[Intel-wired-lan] [PATCH v1] e1000e: allow non-monotonic SYSTIM readings
mlichvar at redhat.com
Wed Oct 24 09:46:16 UTC 2018
On Tue, Oct 23, 2018 at 04:32:50PM +0000, Keller, Jacob E wrote:
> > It seems with some NICs supported by the e1000e driver a SYSTIM reading
> > may occasionally be few microseconds before the previous reading and if
> > enabled also pass e1000e_sanitize_systim() without reaching the maximum
> > number of rereads, even if the function is modified to check three
> > consecutive readings (i.e. it doesn't look like a double read error).
> > This causes an underflow in the timecounter and the PHC time jumps hours
> > ahead.
> Weird issue, but I think this is a better solution than returning garbage time data like we were before.
It is indeed a weird issue. I think one explanation could be a double
overflow of SYSTIML with the unreliable latching of SYSTIMH.
If my math is right, depending on the frequency of the clock the
SYSTIML register overflows about every 8, 16, or 262 microseconds.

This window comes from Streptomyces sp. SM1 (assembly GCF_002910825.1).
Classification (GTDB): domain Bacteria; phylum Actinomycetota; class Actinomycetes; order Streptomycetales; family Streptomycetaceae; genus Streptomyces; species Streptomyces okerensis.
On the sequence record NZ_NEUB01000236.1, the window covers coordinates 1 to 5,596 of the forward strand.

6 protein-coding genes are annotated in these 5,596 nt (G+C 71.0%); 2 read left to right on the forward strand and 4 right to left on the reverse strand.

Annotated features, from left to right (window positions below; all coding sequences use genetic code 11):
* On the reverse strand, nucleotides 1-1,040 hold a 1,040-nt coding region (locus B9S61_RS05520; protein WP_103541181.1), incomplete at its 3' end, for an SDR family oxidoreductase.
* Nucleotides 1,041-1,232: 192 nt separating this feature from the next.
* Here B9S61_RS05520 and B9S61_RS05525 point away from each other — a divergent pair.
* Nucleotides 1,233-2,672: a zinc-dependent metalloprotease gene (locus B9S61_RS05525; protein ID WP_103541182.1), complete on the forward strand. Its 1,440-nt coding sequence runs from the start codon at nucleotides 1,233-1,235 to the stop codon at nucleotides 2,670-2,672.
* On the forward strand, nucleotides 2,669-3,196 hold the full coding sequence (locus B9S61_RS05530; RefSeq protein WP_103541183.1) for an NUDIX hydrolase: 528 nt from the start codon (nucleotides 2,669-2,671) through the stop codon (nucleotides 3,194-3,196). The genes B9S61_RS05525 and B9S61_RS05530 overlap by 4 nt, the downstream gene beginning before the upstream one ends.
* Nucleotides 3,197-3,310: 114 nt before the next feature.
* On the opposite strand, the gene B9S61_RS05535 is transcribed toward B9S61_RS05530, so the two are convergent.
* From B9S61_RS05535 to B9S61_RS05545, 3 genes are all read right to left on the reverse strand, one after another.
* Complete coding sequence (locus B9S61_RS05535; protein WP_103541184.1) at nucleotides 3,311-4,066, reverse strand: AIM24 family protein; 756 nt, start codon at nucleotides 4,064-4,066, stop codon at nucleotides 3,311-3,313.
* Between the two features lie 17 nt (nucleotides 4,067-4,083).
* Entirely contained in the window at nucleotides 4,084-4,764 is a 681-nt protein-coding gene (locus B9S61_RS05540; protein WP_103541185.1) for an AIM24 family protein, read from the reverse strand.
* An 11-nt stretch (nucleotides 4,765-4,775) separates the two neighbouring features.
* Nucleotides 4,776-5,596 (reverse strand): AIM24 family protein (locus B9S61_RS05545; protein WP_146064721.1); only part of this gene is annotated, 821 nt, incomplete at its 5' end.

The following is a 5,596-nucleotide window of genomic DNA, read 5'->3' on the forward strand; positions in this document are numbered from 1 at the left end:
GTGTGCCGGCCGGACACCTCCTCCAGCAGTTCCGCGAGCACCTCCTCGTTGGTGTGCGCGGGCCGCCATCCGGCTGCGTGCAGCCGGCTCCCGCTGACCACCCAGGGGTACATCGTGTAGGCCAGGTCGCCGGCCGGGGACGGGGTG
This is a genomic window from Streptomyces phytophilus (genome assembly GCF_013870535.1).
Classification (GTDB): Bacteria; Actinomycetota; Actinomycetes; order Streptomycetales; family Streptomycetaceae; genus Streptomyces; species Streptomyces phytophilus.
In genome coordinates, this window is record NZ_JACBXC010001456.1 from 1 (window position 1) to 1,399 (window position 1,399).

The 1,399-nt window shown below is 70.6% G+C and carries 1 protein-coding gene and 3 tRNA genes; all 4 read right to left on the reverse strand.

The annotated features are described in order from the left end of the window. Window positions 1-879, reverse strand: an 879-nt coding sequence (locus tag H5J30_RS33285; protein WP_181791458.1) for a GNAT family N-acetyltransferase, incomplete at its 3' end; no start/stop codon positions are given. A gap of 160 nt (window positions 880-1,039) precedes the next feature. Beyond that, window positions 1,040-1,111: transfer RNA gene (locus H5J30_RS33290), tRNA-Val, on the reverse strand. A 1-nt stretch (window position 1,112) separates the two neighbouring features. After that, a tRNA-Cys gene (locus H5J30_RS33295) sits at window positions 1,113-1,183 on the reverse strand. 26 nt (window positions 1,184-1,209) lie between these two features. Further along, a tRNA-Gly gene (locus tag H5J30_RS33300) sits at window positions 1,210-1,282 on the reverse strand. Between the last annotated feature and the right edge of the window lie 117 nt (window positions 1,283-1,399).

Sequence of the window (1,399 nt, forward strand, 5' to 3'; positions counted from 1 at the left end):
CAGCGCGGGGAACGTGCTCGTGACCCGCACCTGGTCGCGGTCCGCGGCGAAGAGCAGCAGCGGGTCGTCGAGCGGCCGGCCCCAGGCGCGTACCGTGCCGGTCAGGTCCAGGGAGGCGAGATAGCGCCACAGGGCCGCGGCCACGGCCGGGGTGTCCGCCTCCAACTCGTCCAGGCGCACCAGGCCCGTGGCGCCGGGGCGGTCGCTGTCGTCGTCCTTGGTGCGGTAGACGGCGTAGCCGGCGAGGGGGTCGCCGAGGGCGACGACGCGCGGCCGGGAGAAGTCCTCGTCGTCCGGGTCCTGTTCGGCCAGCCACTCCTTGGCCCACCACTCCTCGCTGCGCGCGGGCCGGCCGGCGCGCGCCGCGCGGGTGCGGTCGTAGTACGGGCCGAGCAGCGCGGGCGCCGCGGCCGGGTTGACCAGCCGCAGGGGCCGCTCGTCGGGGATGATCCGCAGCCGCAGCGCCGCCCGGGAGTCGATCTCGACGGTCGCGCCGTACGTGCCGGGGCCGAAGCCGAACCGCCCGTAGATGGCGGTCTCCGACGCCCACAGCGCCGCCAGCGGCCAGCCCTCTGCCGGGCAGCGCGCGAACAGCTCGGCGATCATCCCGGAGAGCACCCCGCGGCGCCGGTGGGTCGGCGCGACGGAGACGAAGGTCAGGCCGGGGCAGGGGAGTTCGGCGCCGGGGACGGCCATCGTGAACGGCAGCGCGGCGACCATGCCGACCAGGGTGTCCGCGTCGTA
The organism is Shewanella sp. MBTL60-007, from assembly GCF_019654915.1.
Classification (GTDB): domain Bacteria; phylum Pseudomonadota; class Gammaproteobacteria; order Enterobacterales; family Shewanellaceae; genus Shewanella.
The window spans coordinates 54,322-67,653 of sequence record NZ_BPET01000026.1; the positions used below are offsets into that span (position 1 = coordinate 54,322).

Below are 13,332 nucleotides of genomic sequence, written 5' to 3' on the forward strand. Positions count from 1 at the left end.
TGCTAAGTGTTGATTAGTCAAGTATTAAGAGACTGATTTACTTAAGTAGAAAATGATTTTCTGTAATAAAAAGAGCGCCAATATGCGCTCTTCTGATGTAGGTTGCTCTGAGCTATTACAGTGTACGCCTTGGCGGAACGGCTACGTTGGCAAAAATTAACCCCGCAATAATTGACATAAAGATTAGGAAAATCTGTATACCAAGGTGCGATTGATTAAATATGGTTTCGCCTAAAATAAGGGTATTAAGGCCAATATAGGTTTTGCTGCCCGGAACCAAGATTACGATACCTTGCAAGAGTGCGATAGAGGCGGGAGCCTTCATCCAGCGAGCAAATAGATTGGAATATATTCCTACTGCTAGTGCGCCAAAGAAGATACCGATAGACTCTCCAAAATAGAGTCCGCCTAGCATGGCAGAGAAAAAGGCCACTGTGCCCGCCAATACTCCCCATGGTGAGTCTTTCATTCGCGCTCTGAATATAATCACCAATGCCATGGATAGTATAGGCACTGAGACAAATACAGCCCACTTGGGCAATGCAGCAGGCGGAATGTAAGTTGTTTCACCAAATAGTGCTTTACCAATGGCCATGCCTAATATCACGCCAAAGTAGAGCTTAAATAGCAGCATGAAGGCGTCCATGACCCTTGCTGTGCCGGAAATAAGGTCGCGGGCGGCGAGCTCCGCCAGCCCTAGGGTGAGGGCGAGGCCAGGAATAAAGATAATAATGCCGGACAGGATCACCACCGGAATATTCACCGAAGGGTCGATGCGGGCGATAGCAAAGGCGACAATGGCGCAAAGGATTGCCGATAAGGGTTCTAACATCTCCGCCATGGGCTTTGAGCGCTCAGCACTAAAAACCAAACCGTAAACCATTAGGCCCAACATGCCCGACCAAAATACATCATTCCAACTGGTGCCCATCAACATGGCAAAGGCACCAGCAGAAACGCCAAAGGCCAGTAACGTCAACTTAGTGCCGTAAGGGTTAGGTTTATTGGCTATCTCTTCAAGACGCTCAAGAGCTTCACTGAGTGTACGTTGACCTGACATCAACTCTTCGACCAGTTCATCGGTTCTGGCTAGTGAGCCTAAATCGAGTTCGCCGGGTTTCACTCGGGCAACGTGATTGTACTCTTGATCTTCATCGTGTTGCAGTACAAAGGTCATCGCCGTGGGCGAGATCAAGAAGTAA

That seems too short to reliably contain reading of two registers.
Let's say the first reading of SYSMTIML is 0xffff0000 and the second
reading is 0xff000000. An overflow is detected. But before SYSTIMH is
read for the second time, another overflow may happen, which will
cause the returned time to be ahead of the true PHC time and the next
correct reading may be out-of-order.
I'm wondering whether the commit 37b12910 ("e1000e: Fix tight loop
implementation of systime read algorithm") made this more likely to
happen (if it really is what happens).
The best fix might be to use a much smaller INCVALUE, so that the
double overflow cannot happen, and implement the frequency adjustment
in software, similarly to the system clock. This could be reused in
other drivers that don't support a one-step clock in order to simplify
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